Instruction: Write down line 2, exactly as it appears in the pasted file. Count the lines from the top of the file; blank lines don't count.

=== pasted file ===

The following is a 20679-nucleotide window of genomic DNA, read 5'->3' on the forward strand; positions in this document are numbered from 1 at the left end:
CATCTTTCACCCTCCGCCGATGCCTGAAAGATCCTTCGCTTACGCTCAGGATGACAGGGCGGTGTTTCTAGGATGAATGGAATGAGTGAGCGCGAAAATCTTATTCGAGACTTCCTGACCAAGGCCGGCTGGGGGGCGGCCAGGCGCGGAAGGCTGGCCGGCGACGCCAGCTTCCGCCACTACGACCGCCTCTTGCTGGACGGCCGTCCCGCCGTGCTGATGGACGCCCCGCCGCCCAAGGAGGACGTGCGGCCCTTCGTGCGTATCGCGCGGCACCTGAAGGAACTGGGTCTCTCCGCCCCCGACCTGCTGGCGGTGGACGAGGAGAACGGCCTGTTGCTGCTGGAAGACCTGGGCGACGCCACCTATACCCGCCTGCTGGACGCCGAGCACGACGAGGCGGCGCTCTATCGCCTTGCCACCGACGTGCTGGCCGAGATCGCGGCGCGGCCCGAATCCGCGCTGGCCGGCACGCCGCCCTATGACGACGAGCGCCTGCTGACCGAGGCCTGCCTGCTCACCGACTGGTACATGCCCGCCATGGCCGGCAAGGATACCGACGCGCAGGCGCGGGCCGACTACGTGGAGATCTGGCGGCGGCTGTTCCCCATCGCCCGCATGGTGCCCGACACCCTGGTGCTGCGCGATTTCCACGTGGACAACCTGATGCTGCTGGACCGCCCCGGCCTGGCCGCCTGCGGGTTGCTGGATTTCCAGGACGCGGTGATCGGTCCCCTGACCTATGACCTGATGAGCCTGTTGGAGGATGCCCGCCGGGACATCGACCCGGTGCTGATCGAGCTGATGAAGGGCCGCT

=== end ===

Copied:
CATCTTTCACCCTCCGCCGATGCCTGAAAGATCCTTCGCTTACGCTCAGGATGACAGGGCGGTGTTTCTAGGATGAATGGAATGAGTGAGCGCGAAAATCTTATTCGAGACTTCCTGACCAAGGCCGGCTGGGGGGCGGCCAGGCGCGGAAGGCTGGCCGGCGACGCCAGCTTCCGCCACTACGACCGCCTCTTGCTGGACGGCCGTCCCGCCGTGCTGATGGACGCCCCGCCGCCCAAGGAGGACGTGCGGCCCTTCGTGCGTATCGCGCGGCACCTGAAGGAACTGGGTCTCTCCGCCCCCGACCTGCTGGCGGTGGACGAGGAGAACGGCCTGTTGCTGCTGGAAGACCTGGGCGACGCCACCTATACCCGCCTGCTGGACGCCGAGCACGACGAGGCGGCGCTCTATCGCCTTGCCACCGACGTGCTGGCCGAGATCGCGGCGCGGCCCGAATCCGCGCTGGCCGGCACGCCGCCCTATGACGACGAGCGCCTGCTGACCGAGGCCTGCCTGCTCACCGACTGGTACATGCCCGCCATGGCCGGCAAGGATACCGACGCGCAGGCGCGGGCCGACTACGTGGAGATCTGGCGGCGGCTGTTCCCCATCGCCCGCATGGTGCCCGACACCCTGGTGCTGCGCGATTTCCACGTGGACAACCTGATGCTGCTGGACCGCCCCGGCCTGGCCGCCTGCGGGTTGCTGGATTTCCAGGACGCGGTGATCGGTCCCCTGACCTATGACCTGATGAGCCTGTTGGAGGATGCCCGCCGGGACATCGACCCGGTGCTGATCGAGCTGATGAAGGGCCGCT